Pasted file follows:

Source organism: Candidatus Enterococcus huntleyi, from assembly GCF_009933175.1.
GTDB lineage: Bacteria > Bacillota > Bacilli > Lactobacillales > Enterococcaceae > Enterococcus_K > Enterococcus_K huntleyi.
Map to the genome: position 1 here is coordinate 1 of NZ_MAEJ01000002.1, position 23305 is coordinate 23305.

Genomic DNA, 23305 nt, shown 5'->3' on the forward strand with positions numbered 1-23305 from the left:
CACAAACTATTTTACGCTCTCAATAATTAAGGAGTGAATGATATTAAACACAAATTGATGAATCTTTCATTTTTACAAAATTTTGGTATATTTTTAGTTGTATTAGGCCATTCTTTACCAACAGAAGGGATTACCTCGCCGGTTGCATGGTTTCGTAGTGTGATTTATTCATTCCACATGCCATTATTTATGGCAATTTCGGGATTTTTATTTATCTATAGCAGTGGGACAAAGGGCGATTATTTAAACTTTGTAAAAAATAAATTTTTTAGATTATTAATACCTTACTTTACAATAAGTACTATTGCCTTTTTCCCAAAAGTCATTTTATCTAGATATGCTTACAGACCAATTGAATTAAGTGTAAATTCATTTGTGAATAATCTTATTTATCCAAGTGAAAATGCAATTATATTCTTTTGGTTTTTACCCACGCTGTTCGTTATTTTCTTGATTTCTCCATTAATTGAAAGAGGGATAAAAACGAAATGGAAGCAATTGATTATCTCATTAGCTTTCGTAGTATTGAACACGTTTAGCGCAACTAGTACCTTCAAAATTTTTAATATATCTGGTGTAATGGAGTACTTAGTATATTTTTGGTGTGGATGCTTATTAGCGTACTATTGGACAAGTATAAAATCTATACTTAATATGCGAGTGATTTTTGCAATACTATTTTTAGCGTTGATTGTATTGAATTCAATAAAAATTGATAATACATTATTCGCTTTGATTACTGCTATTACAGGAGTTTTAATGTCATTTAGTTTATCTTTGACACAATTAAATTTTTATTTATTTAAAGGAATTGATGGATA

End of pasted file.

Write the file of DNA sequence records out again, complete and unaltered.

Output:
Source organism: Candidatus Enterococcus huntleyi, from assembly GCF_009933175.1.
GTDB lineage: Bacteria > Bacillota > Bacilli > Lactobacillales > Enterococcaceae > Enterococcus_K > Enterococcus_K huntleyi.
Map to the genome: position 1 here is coordinate 1 of NZ_MAEJ01000002.1, position 23305 is coordinate 23305.

Genomic DNA, 23305 nt, shown 5'->3' on the forward strand with positions numbered 1-23305 from the left:
CACAAACTATTTTACGCTCTCAATAATTAAGGAGTGAATGATATTAAACACAAATTGATGAATCTTTCATTTTTACAAAATTTTGGTATATTTTTAGTTGTATTAGGCCATTCTTTACCAACAGAAGGGATTACCTCGCCGGTTGCATGGTTTCGTAGTGTGATTTATTCATTCCACATGCCATTATTTATGGCAATTTCGGGATTTTTATTTATCTATAGCAGTGGGACAAAGGGCGATTATTTAAACTTTGTAAAAAATAAATTTTTTAGATTATTAATACCTTACTTTACAATAAGTACTATTGCCTTTTTCCCAAAAGTCATTTTATCTAGATATGCTTACAGACCAATTGAATTAAGTGTAAATTCATTTGTGAATAATCTTATTTATCCAAGTGAAAATGCAATTATATTCTTTTGGTTTTTACCCACGCTGTTCGTTATTTTCTTGATTTCTCCATTAATTGAAAGAGGGATAAAAACGAAATGGAAGCAATTGATTATCTCATTAGCTTTCGTAGTATTGAACACGTTTAGCGCAACTAGTACCTTCAAAATTTTTAATATATCTGGTGTAATGGAGTACTTAGTATATTTTTGGTGTGGATGCTTATTAGCGTACTATTGGACAAGTATAAAATCTATACTTAATATGCGAGTGATTTTTGCAATACTATTTTTAGCGTTGATTGTATTGAATTCAATAAAAATTGATAATACATTATTCGCTTTGATTACTGCTATTACAGGAGTTTTAATGTCATTTAGTTTATCTTTGACACAATTAAATTTTTATTTATTTAAAGGAATTGATGGATA